During rush hour Thursday, about 35 people gathered on the Delaney Park Strip in Anchorage, pausing for a few moments to remember the people they love who have died from drug overdoses. They also hoped to show support for friends who struggle with addiction.
"This is just to remember them and let them know that their actions don't define who they are," said Sasha Tsurnos, who helped organize the event, which included a balloon release.
Participants were given black and gray balloons on which they could write the names of whoever was on their mind. They could even write their own name, she said. The gathering could be an opportunity to feel love or a chance to grieve.
"If you want to be sad, then be sad. But let's let these balloons go so that they can be remembered and know that their names aren't lost," Tsurnos said.
[Earlier this year: Anchorage is seeing a dramatic surge in heroin overdoses]
Jessie Klingenberg felt joy. His struggle with addiction began at age 15. He's 38 now. For years, he did drugs that could kill him and did them in dangerous ways, he said.
"I could've easily died any day," he said.
Now in a treatment program, Klingenberg has been clean for nine months. In that time, it's been a steady climb from what he said was his lowest low.
That was Christmas Eve, when he was released from jail after a three-year term. But he had burned many bridges over the years. Even his parents were afraid of him.
"I got out and there was no one there for me," he said.
Klingenberg crossed a street and looked around at the homeless services near the Anchorage jail, he said. It was then that he turned a corner. Something had to change.
"I really made a conscious decision. Is this what I want for the rest of my life? Because this is what it's going to be. If I continue down the road that I'm going, this is going to be it right here," he said.
Klingenberg said drug use is rampant in Anchorage right now. He's happy to be putting the pieces back together and reconnecting with his kids.
"It's good to be clean and sober, and it's nice to be congregated around by people who are very supportive and very helpful," he said.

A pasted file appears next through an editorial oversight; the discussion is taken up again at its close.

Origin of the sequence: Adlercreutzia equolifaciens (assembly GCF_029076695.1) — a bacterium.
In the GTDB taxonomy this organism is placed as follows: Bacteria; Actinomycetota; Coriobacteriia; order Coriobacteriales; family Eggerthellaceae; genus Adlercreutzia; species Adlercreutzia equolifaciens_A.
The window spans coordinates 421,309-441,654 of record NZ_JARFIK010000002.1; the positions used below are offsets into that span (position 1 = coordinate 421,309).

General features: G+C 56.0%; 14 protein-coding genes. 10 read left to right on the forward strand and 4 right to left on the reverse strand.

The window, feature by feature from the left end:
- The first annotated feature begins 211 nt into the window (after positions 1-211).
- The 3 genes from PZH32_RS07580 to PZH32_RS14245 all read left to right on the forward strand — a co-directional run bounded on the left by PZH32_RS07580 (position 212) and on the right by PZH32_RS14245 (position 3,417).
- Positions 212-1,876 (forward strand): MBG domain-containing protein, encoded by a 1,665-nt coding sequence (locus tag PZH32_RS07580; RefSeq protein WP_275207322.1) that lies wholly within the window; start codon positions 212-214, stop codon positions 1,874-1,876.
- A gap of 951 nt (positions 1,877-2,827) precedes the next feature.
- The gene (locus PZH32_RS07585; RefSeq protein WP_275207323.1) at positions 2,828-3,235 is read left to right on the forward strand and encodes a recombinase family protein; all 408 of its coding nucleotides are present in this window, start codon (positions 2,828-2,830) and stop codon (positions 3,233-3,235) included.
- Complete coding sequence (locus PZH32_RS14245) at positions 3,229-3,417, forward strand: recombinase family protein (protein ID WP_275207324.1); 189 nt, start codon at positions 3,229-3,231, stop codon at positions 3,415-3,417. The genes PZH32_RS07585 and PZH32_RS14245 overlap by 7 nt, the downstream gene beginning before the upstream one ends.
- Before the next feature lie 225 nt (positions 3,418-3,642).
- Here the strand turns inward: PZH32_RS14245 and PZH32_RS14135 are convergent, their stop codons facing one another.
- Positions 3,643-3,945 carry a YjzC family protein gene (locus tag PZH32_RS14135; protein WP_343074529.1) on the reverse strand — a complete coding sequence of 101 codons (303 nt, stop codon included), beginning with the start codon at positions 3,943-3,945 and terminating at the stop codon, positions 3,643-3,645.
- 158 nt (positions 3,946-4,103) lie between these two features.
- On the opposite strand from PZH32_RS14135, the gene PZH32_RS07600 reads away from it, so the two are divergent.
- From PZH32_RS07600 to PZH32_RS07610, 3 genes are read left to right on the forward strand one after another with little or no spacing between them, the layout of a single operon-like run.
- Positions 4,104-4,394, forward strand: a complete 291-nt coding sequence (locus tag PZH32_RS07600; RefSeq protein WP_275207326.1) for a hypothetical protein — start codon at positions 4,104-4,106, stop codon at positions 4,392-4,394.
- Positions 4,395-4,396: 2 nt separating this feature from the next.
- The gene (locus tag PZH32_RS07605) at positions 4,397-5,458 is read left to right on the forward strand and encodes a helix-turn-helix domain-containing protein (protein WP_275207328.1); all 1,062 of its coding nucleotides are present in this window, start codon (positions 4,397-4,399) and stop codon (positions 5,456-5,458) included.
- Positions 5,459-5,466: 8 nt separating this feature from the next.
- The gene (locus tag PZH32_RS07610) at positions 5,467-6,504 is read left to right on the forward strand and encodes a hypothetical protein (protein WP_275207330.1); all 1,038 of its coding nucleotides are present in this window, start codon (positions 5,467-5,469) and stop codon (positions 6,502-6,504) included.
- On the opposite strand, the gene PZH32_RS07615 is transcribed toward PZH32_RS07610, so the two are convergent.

Tsurnos, who works with Cook Inlet Tribal Council's Recovery Services, has been clean since 2007, but she remembers what it was like to be treated without dignity.
"It was never like, 'Oh, there goes Sasha.' It's like, 'No, there goes that meth addict. There goes that criminal,' " she said. She hopes events like this can change how people struggling with active addiction are seen by others. They have names and families too.
Ambra Mavis, who sat on a park bench on the periphery of the event, said it's worse than that. She said people with addiction face overt hatred. People speak of them as though they wish they were dead, she said.
"I think a lot of people who haven't been affected by it personally can't see beyond the addiction and the crimes, and they can't see the person (they were) before the illness," she said.
"When I hear that, for me they're talking about my sister."
It will soon be the first anniversary of the day her sister died after a drug overdose, she said. Looking around her Thursday evening at one of the many Overdose Awareness Day events happening around the world, she knew she wasn't alone in what she was going through.
Before she joined the group, she wrote in ink on a balloon — "To my sister Chelsea in heaven, I love you" — and shared memories of a woman who was more than her drug addiction.
"She was a daughter. She was someone's child. She was a wonderful sister. She's a mother. She was 26 years old. She was giving and loving and caring to a fault. She couldn't say no to people, and a lot of times that's what got her in trouble, trying to help her friends who had similar problems," Mavis said.
"And she was a human being who needed help, and didn't get it in time."
After a moment of silence, the balloons drifted south over the city.